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- Visualize: How Seeing What's Coming Changed My Teaching - August 16, 2021
- 10 Lessons About Teaching from My Youngest Son - June 24, 2021
- Ending the Epithet “Try-Hard” Once and for All in Classrooms - June 18, 2021
- From STEM, Let's Pivot to the BRANCHES of the Humanities - May 25, 2021
- Would Education Collapse If Teachers Stopped Working for Free? - May 20, 2021
- 10 Ways to Teach Like Ted Lasso: Part II - April 21, 2021
- 8 Tips So Your Substitute Plans Don't Suck - April 14, 2021
- 10 Ways to Teach Like Ted Lasso: Part I - March 12, 2021
- The 7 Habits of Highly Effective Teachers: Habit 3 - First Things First - February 26, 2021
When people ask what one another are thankful for, there are a variety of great answers. Family, is notably and rightfully among the top answers. Many people are thankful for their friends who've helped give them guidance. Others are thankful for a home and a place to lie their head, or the food that's on their table. There are many things to be thankful for this holiday season - but the thing I'm most grateful for is a damn good education.
I grew up in an old coal town in Anthracite Pennsylvania, the area that provided the fuel to the steel furnaces in Bethlehem, Pittsburgh, and all along the Atlantic coast. However, when coal lost its luster and the jobs started to disappear, what remained behind was a bitter pill to swallow: high unemployment, roving families, low human capital, and an economic chop at the knees for the people there.
The downturns became very personal, too. My grandfathers, one a veteran of World War II and the other part of the labor force that helped supply them, were hammered by the downturn. So was my family as a whole. As the economic woe became leached into the family structure, the ties that bound became those that caused divides. I soon realized that I lived in troubled times.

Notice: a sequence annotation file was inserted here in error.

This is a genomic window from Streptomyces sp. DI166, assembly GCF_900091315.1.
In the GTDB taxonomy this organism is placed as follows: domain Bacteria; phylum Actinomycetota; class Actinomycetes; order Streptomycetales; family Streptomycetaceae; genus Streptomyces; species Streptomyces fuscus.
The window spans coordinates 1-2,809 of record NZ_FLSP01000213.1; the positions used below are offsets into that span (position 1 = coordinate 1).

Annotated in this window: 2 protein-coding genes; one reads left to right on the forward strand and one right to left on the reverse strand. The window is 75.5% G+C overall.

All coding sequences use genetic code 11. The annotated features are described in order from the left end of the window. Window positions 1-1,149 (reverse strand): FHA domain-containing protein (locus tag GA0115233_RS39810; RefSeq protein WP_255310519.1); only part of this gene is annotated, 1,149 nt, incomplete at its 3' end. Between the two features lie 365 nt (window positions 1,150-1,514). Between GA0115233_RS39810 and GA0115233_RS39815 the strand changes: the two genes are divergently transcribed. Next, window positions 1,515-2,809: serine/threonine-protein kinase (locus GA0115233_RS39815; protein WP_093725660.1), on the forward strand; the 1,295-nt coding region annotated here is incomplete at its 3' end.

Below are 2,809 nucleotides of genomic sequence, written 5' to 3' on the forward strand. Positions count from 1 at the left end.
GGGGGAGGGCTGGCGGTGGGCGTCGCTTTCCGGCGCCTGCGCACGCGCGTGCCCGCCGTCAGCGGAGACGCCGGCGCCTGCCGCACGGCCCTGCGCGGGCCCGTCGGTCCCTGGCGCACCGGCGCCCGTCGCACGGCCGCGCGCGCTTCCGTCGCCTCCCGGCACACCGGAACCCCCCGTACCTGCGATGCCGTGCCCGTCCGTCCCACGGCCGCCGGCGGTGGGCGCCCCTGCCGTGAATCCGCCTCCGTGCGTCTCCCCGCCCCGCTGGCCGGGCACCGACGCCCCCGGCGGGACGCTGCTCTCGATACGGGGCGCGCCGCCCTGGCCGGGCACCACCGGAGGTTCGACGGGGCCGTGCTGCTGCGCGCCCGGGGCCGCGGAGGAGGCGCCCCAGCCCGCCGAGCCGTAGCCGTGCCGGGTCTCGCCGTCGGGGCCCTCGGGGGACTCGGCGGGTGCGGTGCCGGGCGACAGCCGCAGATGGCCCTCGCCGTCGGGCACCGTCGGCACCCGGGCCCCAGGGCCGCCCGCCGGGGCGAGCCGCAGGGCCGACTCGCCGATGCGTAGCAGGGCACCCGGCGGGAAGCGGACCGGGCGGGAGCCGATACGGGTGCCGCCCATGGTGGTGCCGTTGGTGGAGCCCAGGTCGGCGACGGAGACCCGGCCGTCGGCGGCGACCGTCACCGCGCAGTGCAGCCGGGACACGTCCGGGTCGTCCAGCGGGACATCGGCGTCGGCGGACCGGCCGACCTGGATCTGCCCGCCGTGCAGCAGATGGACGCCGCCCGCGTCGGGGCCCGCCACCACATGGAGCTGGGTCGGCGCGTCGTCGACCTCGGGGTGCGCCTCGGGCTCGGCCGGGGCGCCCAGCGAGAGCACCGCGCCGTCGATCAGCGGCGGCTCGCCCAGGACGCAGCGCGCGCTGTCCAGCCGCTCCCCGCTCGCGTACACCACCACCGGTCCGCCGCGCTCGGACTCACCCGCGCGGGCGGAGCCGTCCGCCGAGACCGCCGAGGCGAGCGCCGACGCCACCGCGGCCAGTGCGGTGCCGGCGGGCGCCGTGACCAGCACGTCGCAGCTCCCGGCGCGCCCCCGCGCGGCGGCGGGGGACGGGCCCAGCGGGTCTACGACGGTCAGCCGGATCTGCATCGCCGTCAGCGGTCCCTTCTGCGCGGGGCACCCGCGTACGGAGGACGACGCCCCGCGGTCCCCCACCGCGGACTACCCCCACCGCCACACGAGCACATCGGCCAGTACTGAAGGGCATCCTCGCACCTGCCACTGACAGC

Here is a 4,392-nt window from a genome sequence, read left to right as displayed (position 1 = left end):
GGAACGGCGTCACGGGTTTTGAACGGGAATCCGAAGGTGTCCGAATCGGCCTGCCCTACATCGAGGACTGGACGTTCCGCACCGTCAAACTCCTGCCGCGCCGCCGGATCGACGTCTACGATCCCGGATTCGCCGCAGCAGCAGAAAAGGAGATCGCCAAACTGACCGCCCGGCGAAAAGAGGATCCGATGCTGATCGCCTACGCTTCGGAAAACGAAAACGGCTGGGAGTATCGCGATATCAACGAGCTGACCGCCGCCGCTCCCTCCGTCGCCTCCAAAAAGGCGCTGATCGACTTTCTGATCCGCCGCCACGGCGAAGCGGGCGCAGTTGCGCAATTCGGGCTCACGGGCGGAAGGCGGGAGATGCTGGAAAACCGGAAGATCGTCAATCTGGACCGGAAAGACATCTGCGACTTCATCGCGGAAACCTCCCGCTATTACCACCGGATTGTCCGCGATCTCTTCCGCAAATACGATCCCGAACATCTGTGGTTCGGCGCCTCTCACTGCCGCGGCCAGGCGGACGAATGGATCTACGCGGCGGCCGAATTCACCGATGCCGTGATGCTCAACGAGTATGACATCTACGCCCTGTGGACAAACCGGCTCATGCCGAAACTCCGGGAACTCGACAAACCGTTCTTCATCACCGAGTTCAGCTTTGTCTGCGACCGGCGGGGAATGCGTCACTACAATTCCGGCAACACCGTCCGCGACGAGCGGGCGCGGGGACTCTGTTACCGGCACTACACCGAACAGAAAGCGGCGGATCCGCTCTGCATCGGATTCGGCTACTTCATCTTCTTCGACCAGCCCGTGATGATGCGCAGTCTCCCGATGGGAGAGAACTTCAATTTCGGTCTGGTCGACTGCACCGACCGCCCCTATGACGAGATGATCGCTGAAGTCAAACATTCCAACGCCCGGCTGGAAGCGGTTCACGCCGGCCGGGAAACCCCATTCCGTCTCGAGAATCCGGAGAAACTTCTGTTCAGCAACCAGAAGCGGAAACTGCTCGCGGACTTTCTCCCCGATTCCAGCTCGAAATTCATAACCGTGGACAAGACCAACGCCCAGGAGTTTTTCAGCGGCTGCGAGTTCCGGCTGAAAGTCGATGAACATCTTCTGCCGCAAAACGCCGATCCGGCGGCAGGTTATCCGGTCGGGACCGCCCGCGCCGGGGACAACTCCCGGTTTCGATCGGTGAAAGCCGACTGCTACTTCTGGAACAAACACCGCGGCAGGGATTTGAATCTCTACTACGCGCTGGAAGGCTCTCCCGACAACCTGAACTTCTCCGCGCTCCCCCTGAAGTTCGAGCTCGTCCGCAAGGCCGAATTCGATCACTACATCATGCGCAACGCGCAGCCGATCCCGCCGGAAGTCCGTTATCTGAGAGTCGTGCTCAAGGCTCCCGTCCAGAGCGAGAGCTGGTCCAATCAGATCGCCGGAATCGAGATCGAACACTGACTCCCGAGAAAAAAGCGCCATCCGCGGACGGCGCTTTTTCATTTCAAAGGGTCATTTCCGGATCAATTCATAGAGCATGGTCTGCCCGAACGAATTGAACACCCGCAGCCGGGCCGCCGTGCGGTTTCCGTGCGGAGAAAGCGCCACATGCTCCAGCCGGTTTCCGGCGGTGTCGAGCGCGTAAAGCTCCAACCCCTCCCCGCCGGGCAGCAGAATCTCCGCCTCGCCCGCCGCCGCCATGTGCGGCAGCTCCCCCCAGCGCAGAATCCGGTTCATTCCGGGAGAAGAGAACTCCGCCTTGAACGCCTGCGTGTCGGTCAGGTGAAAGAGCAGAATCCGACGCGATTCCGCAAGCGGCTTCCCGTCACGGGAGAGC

Despite being at home being quite difficult, I always loved to be at school. It was a place to interact. It was a place to imagine. It was a place to challenge yourself. It was a place to have fun. It was a place to learn.
That's because, despite the hardships, the area put forth an effort build decent schools and hire even better teachers. It's difficult for me to think of a teacher who didn't have a profound impact on me, even as the wages were as stagnate for them as the area was for us all. These teachers changed lives, mine included. That's what drove me to the profession.
And I still live by an increasingly important maxim. I want the same for the future students of America as I wanted for myself: a damn good education.
So I entered college at a state school, funded by low-income grants and low-interest loans. I entered as a backcountry boy who thought he knew the world. I left a (hopefully) more refined one who learned that there is more to our complex society and structure than any four year degree could provide. But it did make me hungry to learn.
Education has provided a thirst for knowledge to not just memorize dates in a history book or study math sentences until they start to look like English ones, but to conjure up images of a future. One that my grandparents wanted for me. A damn good education, mind you.
I only hope that we preserve this for posterity, our future.. In fact I worry about it a bit too much.
As the superintendent at our schools says to me - "we're entering a period of educational Renaissance" - he sounds a bit too optimistic. I worry about students like me. Tough situations in tough neighborhoods - not just in rural Pennsylvania, but in every major city, suburb, and enclave throughout the world - prevent students from succeeding instead of serving as its launching pad. I also worry about their ability to pay for 4-year colleges out of their own pockets. Because they, too, deserve a damn good education to be thankful for.